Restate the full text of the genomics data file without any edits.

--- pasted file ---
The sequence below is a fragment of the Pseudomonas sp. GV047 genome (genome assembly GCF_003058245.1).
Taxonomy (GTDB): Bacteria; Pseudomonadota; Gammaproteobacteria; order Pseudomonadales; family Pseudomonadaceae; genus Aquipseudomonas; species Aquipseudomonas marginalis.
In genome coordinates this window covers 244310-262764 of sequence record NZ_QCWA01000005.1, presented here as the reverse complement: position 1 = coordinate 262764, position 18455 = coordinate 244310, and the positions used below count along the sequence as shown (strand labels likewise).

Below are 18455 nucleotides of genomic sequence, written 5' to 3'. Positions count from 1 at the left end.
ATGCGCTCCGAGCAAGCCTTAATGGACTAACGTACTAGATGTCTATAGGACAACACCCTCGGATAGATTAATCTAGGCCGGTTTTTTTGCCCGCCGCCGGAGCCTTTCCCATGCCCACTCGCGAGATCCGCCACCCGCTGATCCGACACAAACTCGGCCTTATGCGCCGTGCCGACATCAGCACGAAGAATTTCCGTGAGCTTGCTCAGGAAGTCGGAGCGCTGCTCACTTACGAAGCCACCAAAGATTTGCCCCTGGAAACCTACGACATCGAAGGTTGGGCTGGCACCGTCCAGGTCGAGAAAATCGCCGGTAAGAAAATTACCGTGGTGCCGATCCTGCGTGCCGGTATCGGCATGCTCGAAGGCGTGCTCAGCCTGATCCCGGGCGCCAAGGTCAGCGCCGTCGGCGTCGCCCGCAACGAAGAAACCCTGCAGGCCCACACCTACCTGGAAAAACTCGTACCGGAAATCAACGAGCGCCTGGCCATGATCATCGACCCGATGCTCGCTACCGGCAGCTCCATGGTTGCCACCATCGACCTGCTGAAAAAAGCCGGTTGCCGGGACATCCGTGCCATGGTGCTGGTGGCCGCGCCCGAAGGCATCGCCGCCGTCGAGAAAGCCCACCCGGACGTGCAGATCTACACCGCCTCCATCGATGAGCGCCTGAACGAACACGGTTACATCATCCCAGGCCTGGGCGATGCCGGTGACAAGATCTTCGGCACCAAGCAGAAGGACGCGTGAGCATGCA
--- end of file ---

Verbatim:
The sequence below is a fragment of the Pseudomonas sp. GV047 genome (genome assembly GCF_003058245.1).
Taxonomy (GTDB): Bacteria; Pseudomonadota; Gammaproteobacteria; order Pseudomonadales; family Pseudomonadaceae; genus Aquipseudomonas; species Aquipseudomonas marginalis.
In genome coordinates this window covers 244310-262764 of sequence record NZ_QCWA01000005.1, presented here as the reverse complement: position 1 = coordinate 262764, position 18455 = coordinate 244310, and the positions used below count along the sequence as shown (strand labels likewise).

Below are 18455 nucleotides of genomic sequence, written 5' to 3'. Positions count from 1 at the left end.
ATGCGCTCCGAGCAAGCCTTAATGGACTAACGTACTAGATGTCTATAGGACAACACCCTCGGATAGATTAATCTAGGCCGGTTTTTTTGCCCGCCGCCGGAGCCTTTCCCATGCCCACTCGCGAGATCCGCCACCCGCTGATCCGACACAAACTCGGCCTTATGCGCCGTGCCGACATCAGCACGAAGAATTTCCGTGAGCTTGCTCAGGAAGTCGGAGCGCTGCTCACTTACGAAGCCACCAAAGATTTGCCCCTGGAAACCTACGACATCGAAGGTTGGGCTGGCACCGTCCAGGTCGAGAAAATCGCCGGTAAGAAAATTACCGTGGTGCCGATCCTGCGTGCCGGTATCGGCATGCTCGAAGGCGTGCTCAGCCTGATCCCGGGCGCCAAGGTCAGCGCCGTCGGCGTCGCCCGCAACGAAGAAACCCTGCAGGCCCACACCTACCTGGAAAAACTCGTACCGGAAATCAACGAGCGCCTGGCCATGATCATCGACCCGATGCTCGCTACCGGCAGCTCCATGGTTGCCACCATCGACCTGCTGAAAAAAGCCGGTTGCCGGGACATCCGTGCCATGGTGCTGGTGGCCGCGCCCGAAGGCATCGCCGCCGTCGAGAAAGCCCACCCGGACGTGCAGATCTACACCGCCTCCATCGATGAGCGCCTGAACGAACACGGTTACATCATCCCAGGCCTGGGCGATGCCGGTGACAAGATCTTCGGCACCAAGCAGAAGGACGCGTGAGCATGCA